Alligator and Crocodile

Alligator

An alligator is a crocodilian in the genus Alligator of the family Alligatoridae. There are two living alligator species: the American alligator (Alligator mississippiensis) and the Chinese alligator (Alligator sinensis).

alligator n 1: leather made from alligator's hide 2: either of two amphibious reptiles related to crocodiles but with with shorter broader snouts [syn: {gator}] v : of paint, varnish, or the like: to crack and acquire the appearance of alligator hide, as from weathering or improper application

Hellbender \Hell"bend`er\, n. (Zo["o]l.) A large North American aquatic salamander ({Protonopsis horrida} or {Menopoma Alleghaniensis}). It is very voracious and very tenacious of life. Also called {alligator}, and {water dog}. [1913 Webster]

alligator \al"li*ga`tor\, v. i. & t. [Because of the resemblance to the pattern on the skin of an alligator.] to form shallow cracks in a reticulated pattern on the surface, or in a coating on the surface, of an object. [PJC]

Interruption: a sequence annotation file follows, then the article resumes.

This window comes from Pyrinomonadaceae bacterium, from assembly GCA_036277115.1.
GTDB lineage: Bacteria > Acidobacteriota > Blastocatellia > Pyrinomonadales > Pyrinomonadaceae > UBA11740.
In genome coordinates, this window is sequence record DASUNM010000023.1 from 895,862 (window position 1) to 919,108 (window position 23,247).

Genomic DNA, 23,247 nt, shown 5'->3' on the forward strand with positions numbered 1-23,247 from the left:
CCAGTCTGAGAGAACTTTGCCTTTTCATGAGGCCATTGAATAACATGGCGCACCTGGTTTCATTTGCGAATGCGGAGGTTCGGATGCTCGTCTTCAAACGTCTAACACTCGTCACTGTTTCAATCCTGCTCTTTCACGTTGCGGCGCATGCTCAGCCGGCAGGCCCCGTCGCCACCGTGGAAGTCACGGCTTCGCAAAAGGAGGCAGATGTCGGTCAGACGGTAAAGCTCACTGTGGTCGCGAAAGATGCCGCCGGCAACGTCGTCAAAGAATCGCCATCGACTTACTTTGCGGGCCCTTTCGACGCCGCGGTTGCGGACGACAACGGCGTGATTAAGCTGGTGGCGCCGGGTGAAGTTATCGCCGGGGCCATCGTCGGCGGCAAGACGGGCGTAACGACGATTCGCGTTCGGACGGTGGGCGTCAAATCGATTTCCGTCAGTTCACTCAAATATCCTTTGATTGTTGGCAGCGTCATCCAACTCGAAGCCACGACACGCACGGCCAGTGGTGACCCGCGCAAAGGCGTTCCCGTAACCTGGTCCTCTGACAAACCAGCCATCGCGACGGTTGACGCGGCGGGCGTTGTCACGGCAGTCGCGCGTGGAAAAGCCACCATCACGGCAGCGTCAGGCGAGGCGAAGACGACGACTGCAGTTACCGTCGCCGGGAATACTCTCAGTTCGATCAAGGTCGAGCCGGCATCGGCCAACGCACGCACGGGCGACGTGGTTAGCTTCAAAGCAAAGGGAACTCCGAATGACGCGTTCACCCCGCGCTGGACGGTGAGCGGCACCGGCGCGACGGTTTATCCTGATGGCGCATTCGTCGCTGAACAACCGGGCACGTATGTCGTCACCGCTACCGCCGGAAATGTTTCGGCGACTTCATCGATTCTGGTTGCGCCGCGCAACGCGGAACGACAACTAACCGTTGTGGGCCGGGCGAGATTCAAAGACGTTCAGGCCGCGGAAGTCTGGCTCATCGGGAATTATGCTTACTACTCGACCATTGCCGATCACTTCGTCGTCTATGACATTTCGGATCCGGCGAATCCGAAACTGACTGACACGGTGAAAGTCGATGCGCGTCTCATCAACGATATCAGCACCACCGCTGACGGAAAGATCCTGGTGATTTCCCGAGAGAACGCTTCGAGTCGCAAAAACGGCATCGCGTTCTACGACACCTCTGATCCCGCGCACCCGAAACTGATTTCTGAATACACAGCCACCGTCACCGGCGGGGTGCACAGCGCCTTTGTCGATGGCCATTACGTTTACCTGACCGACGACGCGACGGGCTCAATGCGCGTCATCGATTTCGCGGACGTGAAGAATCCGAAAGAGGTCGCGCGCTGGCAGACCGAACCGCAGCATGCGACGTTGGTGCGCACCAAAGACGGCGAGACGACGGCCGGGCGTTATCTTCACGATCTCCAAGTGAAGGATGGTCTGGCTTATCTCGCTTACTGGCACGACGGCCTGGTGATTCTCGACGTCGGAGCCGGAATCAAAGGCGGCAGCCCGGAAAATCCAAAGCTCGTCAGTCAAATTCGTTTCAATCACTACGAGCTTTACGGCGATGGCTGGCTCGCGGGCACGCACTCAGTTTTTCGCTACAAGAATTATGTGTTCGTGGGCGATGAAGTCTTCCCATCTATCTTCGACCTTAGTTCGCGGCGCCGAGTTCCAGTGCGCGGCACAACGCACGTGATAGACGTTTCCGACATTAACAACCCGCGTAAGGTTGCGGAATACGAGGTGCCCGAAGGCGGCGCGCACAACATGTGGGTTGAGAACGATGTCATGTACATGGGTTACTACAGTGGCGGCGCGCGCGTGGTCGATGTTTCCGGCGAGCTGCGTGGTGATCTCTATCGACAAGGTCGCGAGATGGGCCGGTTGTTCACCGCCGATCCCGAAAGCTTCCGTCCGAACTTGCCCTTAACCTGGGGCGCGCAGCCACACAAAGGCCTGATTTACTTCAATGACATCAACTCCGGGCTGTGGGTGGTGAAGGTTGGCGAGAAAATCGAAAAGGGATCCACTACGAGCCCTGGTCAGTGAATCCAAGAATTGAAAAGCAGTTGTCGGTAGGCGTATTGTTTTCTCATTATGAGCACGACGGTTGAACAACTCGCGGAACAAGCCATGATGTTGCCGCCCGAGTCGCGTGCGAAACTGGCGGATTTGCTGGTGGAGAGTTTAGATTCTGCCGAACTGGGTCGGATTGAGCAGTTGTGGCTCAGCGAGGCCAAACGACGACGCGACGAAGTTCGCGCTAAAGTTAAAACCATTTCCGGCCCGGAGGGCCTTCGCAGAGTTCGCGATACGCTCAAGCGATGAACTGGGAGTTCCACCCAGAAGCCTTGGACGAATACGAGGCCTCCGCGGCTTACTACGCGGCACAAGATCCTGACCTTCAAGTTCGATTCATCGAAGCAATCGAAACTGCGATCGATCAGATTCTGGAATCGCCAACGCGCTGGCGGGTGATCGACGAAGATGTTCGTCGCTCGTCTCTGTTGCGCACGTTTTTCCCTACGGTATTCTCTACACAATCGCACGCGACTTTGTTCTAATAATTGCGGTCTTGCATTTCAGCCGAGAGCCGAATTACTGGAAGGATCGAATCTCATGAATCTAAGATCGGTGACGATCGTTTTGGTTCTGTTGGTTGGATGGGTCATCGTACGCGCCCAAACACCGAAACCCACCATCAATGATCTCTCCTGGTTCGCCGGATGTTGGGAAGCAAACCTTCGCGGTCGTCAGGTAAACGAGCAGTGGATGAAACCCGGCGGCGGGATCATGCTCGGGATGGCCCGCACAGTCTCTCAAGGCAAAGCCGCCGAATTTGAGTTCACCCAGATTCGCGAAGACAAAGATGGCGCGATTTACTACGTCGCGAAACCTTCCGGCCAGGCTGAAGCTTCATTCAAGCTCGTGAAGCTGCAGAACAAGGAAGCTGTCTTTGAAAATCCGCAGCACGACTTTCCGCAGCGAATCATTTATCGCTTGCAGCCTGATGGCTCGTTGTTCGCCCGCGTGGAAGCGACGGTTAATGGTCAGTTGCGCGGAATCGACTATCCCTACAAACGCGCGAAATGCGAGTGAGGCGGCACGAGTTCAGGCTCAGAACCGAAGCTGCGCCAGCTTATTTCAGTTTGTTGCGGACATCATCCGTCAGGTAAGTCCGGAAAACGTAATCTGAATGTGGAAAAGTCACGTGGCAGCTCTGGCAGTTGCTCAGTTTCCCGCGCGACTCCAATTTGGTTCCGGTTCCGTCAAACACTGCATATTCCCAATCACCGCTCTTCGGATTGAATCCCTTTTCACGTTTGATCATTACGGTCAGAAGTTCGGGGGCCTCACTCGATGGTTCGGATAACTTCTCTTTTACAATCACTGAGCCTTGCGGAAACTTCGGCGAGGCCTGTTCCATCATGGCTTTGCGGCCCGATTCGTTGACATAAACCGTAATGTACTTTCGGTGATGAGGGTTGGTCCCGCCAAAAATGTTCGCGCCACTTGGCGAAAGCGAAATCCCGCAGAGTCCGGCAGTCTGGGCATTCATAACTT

Alligator \Al"li*ga`tor\, n. [Sp. el lagarto the lizard (el lagarto de Indias, the cayman or American crocodile), fr. L. lacertus, lacerta, lizard. See {Lizard}.] 1. (Zo["o]l.) A large carnivorous reptile of the Crocodile family, peculiar to America. It has a shorter and broader snout than the crocodile, and the large teeth of the lower jaw shut into pits in the upper jaw, which has no marginal notches. Besides the common species of the southern United States, there are allied species in South America. [1913 Webster] 2. (Mech.) Any machine with strong jaws, one of which opens like the movable jaw of an alligator; as, (a) (Metal Working) a form of squeezer for the puddle ball; (b) (Mining) a rock breaker; (c) (Printing) a kind of job press, called also {alligator press}. [1913 Webster] {Alligator apple} (Bot.), the fruit of the {Anona palustris}, a West Indian tree. It is said to be narcotic in its properties. --Loudon. {Alligator fish} (Zo["o]l.), a marine fish of northwestern America ({Podothecus acipenserinus}). {Alligator gar} (Zo["o]l.), one of the gar pikes ({Lepidosteus spatula}) found in the southern rivers of the United States. The name is also applied to other species of gar pikes. {Alligator pear} (Bot.), a corruption of {Avocado pear}. See {Avocado}. {Alligator snapper}, {Alligator tortoise}, {Alligator turtle} (Zo["o]l.), a very large and voracious turtle ({Macrochelys lacertina}) inhabiting the rivers of the southern United States. It sometimes reaches the weight of two hundred pounds. Unlike the common snapping turtle, to which the name is sometimes erroneously applied, it has a scaly head and many small scales beneath the tail. This name is sometimes given to other turtles, as to species of {Trionyx}. {Alligator wood}, the timber of a tree of the West Indies ({Guarea Swartzii}). [1913 Webster]